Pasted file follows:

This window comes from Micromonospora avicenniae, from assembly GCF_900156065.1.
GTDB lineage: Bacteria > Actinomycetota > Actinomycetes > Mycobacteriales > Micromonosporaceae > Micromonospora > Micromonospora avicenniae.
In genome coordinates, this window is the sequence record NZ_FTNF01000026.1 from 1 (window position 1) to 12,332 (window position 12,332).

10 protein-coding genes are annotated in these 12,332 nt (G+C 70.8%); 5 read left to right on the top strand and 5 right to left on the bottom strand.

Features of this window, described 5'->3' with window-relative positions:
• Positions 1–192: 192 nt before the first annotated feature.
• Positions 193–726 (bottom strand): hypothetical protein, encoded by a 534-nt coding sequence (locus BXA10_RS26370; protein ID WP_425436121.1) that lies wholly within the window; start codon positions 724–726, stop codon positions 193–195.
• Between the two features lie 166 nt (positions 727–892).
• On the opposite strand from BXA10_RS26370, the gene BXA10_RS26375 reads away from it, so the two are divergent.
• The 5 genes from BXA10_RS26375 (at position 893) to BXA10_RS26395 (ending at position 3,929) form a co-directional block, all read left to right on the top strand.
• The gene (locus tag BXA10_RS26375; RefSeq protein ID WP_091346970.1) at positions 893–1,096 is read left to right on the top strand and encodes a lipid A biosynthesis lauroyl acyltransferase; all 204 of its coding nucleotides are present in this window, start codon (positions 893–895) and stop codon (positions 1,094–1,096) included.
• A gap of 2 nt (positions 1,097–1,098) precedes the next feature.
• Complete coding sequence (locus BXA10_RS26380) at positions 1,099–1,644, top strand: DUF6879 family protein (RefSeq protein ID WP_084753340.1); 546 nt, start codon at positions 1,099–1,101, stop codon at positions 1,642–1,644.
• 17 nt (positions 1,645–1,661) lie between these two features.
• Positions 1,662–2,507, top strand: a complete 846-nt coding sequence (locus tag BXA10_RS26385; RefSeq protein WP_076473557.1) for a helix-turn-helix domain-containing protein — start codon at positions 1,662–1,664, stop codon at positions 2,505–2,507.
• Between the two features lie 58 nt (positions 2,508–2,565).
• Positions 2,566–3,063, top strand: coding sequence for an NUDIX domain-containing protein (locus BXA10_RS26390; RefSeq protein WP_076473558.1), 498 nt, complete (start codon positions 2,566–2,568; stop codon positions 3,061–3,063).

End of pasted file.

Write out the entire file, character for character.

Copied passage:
This window comes from Micromonospora avicenniae, from assembly GCF_900156065.1.
GTDB lineage: Bacteria > Actinomycetota > Actinomycetes > Mycobacteriales > Micromonosporaceae > Micromonospora > Micromonospora avicenniae.
In genome coordinates, this window is the sequence record NZ_FTNF01000026.1 from 1 (window position 1) to 12,332 (window position 12,332).

10 protein-coding genes are annotated in these 12,332 nt (G+C 70.8%); 5 read left to right on the top strand and 5 right to left on the bottom strand.

Features of this window, described 5'->3' with window-relative positions:
• Positions 1–192: 192 nt before the first annotated feature.
• Positions 193–726 (bottom strand): hypothetical protein, encoded by a 534-nt coding sequence (locus BXA10_RS26370; protein ID WP_425436121.1) that lies wholly within the window; start codon positions 724–726, stop codon positions 193–195.
• Between the two features lie 166 nt (positions 727–892).
• On the opposite strand from BXA10_RS26370, the gene BXA10_RS26375 reads away from it, so the two are divergent.
• The 5 genes from BXA10_RS26375 (at position 893) to BXA10_RS26395 (ending at position 3,929) form a co-directional block, all read left to right on the top strand.
• The gene (locus tag BXA10_RS26375; RefSeq protein ID WP_091346970.1) at positions 893–1,096 is read left to right on the top strand and encodes a lipid A biosynthesis lauroyl acyltransferase; all 204 of its coding nucleotides are present in this window, start codon (positions 893–895) and stop codon (positions 1,094–1,096) included.
• A gap of 2 nt (positions 1,097–1,098) precedes the next feature.
• Complete coding sequence (locus BXA10_RS26380) at positions 1,099–1,644, top strand: DUF6879 family protein (RefSeq protein ID WP_084753340.1); 546 nt, start codon at positions 1,099–1,101, stop codon at positions 1,642–1,644.
• 17 nt (positions 1,645–1,661) lie between these two features.
• Positions 1,662–2,507, top strand: a complete 846-nt coding sequence (locus tag BXA10_RS26385; RefSeq protein WP_076473557.1) for a helix-turn-helix domain-containing protein — start codon at positions 1,662–1,664, stop codon at positions 2,505–2,507.
• Between the two features lie 58 nt (positions 2,508–2,565).
• Positions 2,566–3,063, top strand: coding sequence for an NUDIX domain-containing protein (locus BXA10_RS26390; RefSeq protein WP_076473558.1), 498 nt, complete (start codon positions 2,566–2,568; stop codon positions 3,061–3,063).